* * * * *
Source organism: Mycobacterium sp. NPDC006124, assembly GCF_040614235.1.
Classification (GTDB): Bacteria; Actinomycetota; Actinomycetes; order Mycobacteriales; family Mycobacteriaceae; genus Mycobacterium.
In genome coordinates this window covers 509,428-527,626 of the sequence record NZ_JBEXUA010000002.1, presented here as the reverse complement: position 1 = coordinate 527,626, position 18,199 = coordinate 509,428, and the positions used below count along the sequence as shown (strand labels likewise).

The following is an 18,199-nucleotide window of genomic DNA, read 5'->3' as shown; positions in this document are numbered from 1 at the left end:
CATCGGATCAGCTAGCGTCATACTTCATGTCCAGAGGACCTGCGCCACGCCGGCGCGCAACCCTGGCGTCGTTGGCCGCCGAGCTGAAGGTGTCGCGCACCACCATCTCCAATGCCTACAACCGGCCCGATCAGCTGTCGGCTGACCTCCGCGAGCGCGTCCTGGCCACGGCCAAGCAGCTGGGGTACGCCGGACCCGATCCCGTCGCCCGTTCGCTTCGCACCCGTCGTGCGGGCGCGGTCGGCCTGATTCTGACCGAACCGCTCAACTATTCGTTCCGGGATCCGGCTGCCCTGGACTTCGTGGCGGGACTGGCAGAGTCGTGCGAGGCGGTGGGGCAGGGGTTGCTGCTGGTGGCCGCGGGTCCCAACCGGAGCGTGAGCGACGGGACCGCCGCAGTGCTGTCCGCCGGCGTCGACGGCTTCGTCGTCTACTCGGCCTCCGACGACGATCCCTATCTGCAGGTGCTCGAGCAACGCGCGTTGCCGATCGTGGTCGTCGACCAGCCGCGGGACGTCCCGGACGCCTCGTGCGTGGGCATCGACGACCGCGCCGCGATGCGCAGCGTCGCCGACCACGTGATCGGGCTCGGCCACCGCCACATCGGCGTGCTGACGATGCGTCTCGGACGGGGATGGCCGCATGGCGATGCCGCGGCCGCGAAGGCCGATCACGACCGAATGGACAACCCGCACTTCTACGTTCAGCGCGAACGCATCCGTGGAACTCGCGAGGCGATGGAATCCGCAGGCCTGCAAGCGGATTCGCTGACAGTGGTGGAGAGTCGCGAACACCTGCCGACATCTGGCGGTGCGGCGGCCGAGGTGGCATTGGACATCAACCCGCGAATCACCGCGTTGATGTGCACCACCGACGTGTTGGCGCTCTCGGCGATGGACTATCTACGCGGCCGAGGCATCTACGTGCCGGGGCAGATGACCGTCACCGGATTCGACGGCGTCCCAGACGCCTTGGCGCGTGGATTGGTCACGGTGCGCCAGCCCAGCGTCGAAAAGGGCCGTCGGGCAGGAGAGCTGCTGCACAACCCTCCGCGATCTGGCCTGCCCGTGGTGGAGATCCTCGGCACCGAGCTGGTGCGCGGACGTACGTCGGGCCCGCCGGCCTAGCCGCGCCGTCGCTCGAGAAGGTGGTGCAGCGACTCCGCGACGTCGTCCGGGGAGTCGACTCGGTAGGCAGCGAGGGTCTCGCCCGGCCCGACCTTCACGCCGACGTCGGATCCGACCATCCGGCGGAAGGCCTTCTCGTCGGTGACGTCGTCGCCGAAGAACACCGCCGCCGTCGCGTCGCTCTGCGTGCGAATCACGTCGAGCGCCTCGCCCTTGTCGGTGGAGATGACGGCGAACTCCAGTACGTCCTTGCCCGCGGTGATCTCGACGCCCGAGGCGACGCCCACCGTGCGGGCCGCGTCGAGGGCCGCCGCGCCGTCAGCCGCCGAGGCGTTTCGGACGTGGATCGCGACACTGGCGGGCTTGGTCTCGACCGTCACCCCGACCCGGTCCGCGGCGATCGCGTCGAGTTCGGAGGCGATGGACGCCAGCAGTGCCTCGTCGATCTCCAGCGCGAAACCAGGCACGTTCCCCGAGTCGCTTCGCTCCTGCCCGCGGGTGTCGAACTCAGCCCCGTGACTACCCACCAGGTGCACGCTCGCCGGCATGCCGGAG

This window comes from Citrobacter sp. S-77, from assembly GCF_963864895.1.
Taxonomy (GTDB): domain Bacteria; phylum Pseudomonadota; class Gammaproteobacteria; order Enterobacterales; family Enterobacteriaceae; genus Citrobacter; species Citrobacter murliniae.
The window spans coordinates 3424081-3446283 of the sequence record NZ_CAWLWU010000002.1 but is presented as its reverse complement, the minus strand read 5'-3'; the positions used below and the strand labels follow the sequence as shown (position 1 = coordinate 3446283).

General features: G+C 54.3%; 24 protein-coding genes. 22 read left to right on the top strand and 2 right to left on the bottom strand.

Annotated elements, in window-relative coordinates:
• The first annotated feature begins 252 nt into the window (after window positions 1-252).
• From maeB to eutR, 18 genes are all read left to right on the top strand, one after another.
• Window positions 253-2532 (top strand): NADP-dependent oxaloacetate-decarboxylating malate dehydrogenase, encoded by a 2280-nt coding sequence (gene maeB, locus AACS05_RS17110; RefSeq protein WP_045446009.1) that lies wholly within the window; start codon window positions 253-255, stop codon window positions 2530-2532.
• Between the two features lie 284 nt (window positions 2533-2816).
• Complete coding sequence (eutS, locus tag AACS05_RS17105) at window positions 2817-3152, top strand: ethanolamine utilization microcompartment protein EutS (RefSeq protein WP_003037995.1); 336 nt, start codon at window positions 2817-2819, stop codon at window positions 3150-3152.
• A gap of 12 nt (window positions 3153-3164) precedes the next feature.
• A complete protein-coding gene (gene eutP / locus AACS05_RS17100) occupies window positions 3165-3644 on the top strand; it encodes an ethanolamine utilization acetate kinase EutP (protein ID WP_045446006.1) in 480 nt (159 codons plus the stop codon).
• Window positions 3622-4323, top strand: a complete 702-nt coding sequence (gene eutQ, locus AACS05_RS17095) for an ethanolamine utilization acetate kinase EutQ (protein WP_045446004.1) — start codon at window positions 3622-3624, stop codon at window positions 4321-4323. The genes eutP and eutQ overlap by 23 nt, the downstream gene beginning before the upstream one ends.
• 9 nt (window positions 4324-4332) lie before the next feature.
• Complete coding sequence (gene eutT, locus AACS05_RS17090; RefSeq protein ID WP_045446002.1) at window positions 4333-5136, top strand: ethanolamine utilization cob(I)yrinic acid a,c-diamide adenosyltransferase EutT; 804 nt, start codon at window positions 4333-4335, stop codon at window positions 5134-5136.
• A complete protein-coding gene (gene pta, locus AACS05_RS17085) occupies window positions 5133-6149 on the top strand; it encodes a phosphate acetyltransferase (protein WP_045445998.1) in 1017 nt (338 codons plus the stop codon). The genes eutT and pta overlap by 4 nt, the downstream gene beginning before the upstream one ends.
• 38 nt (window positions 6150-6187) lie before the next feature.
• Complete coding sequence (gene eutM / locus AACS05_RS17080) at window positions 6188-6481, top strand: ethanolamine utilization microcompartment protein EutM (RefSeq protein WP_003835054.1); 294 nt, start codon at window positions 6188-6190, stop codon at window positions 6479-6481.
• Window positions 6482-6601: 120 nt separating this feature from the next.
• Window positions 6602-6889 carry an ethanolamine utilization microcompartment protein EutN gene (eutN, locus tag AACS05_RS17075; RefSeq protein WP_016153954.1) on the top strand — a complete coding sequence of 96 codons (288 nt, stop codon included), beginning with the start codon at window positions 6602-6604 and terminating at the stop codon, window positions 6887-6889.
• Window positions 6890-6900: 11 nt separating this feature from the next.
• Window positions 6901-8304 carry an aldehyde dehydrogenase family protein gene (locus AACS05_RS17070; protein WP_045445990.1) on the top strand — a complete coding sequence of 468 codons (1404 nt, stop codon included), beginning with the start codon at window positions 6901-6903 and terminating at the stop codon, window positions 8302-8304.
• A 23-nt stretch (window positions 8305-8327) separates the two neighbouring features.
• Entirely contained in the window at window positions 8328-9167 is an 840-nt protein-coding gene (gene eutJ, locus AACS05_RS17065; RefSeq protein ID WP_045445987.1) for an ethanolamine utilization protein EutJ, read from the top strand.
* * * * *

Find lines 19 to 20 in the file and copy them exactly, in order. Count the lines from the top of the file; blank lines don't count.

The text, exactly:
• 9 nt (window positions 4324-4332) lie before the next feature.
• Complete coding sequence (gene eutT, locus AACS05_RS17090; RefSeq protein ID WP_045446002.1) at window positions 4333-5136, top strand: ethanolamine utilization cob(I)yrinic acid a,c-diamide adenosyltransferase EutT; 804 nt, start codon at window positions 4333-4335, stop codon at window positions 5134-5136.